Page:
Wednesday, February 13, 2013

Seniors and Hoarding

It was my pleasure to speak this morning to seniors, social workers, nurses and caregivers who attended our 3rd installment of Waxter Wisdom, a series of discussions covering some of the most challenging financial, medical and emotional issues facing aging adults and people with disabilities.

Since the program launched in December, we've already held frank conversations on end of life planning and healthy sex. Today’s discussion was on a topic that we once assumed was a rarity, but actually plagues as much as five percent of Baltimoreans: hoarding.

Thanks to the popularity of the A&E reality television show, hoarding has become quite a hot topic. By now, many of us have seen how cleaning crews are called in because the shame and sheer weight of accumulated papers, books, clothes and even trash has overwhelmed the person living inside and they need to literally dig their way out.

Physical challenges, dementia or Alzheimer’s, and difficulty managing years of accumulated memories all place seniors at much greater risk for hoarding. As we become less mobile or able to manage daily household chores, stacks of papers, books or treasures can quickly form  a dangerous obstacle course around the home, creating fire hazards and limiting the family’s movements – as well as hindering emergency workers’ ability to get inside in a crisis.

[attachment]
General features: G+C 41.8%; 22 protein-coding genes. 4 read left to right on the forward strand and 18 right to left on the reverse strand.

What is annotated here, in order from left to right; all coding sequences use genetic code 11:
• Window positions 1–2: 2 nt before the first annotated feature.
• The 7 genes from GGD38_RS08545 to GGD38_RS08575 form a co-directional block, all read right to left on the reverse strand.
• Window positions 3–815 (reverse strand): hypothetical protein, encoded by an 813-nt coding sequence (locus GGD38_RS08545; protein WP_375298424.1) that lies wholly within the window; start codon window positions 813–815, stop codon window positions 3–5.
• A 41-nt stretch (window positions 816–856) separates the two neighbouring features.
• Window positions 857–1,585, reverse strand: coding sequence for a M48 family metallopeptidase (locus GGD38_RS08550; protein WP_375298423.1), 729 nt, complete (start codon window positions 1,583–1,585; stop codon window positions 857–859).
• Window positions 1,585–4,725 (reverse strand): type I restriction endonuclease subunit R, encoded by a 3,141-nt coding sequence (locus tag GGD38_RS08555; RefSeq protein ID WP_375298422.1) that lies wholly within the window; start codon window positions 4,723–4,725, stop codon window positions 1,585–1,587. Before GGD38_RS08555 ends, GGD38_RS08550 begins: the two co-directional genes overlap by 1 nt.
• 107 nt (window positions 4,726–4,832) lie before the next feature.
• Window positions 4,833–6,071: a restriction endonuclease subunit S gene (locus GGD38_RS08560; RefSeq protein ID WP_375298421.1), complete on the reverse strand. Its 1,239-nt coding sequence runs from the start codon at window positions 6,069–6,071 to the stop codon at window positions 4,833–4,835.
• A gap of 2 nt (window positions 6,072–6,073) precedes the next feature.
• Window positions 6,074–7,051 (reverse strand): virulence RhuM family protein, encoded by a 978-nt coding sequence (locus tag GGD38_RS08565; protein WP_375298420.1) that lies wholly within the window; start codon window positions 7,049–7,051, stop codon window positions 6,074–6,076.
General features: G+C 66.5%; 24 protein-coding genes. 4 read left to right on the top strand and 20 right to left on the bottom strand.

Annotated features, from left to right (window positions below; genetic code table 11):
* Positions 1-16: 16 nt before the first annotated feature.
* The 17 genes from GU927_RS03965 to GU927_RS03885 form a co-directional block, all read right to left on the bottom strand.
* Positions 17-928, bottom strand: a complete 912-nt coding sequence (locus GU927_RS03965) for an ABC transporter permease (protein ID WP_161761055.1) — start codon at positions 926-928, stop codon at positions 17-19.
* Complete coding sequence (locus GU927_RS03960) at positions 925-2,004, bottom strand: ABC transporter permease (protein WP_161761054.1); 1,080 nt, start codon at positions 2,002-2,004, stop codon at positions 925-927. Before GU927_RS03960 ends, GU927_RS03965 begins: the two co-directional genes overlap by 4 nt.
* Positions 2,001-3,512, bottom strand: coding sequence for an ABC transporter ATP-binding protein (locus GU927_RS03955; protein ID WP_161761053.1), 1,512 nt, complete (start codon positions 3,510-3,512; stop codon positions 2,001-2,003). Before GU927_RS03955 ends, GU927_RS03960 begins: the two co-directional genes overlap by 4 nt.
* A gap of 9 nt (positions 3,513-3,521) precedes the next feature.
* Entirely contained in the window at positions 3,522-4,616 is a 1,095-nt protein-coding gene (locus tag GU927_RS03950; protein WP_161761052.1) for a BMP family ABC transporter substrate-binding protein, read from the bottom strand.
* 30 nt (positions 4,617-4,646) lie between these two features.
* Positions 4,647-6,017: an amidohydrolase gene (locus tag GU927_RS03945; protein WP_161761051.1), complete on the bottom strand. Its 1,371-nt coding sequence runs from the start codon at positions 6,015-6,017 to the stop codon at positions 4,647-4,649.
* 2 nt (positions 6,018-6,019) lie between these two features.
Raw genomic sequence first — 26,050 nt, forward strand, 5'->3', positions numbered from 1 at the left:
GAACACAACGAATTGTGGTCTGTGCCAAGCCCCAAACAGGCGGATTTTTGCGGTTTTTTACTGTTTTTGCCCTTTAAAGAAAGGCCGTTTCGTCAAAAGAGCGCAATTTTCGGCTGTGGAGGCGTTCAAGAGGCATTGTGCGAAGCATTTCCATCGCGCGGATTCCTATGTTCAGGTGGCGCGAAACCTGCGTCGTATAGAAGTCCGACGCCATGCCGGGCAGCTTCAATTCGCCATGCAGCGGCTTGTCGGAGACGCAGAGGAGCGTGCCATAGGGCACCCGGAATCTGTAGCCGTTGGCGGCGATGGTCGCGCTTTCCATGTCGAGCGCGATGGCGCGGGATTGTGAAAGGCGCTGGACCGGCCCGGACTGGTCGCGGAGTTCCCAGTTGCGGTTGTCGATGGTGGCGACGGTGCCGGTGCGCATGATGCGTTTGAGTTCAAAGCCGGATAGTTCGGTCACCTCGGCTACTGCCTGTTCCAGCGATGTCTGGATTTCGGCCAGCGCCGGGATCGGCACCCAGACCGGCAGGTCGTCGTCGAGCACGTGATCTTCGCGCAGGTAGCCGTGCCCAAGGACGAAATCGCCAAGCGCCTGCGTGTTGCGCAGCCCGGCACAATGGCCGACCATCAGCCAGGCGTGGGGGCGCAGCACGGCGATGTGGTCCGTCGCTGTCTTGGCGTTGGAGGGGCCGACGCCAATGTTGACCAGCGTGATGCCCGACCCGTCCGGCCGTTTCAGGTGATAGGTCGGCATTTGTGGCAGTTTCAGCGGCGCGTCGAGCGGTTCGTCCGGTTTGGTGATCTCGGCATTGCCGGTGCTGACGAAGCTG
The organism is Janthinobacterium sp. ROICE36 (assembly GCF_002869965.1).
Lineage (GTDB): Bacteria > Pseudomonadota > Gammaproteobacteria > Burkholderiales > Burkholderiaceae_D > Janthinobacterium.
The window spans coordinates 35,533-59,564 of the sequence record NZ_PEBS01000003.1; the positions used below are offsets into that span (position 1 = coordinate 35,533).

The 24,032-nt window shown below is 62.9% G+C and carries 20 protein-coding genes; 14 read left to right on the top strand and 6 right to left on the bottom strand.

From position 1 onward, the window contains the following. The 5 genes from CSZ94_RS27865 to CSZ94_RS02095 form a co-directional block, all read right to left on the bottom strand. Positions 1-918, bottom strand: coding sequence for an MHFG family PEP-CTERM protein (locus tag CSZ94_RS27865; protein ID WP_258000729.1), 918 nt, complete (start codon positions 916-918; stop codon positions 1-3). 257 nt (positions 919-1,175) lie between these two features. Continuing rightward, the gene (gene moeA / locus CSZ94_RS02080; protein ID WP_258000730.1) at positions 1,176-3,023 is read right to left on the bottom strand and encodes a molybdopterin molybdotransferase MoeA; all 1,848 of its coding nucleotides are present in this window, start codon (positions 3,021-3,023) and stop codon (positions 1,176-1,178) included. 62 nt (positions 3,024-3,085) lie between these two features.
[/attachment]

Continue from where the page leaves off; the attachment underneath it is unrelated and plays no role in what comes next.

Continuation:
But we cannot ignore one additional, very important risk factor that compounds each of these challenges: social isolation.

As we age and physical or mental challenges arise, it’s quite easy to become depressed and isolated, losing interest in leaving home or inviting friends and family into our lives. And research shows that people who live alone – who are either widowed or never married – are overrepresented amongst those who suffer from hoarding.

It’s easier for seniors who are isolated to hide the confusion and feeling overwhelmed by a growing hoard – it’s also much tougher for them to get help.

And so, today, I urge us all to check on an elderly neighbor or relative. If someone in your life needs help sorting through collections, organizing memories, or just managing daily tasks, the following resources might be useful:

Also, our new directory of health and wellness resources for older adults, caregivers and the disabled in Baltimore City and County includes information on local mental health professionals and other support.

Some of us might know someone – or even be someone – who struggles with clutter and has trouble throwing things away.

But through forums like Waxter, we can learn about important resources and support to help our friends and loved ones before cherished memories become a hazard.

Take Care, B’More.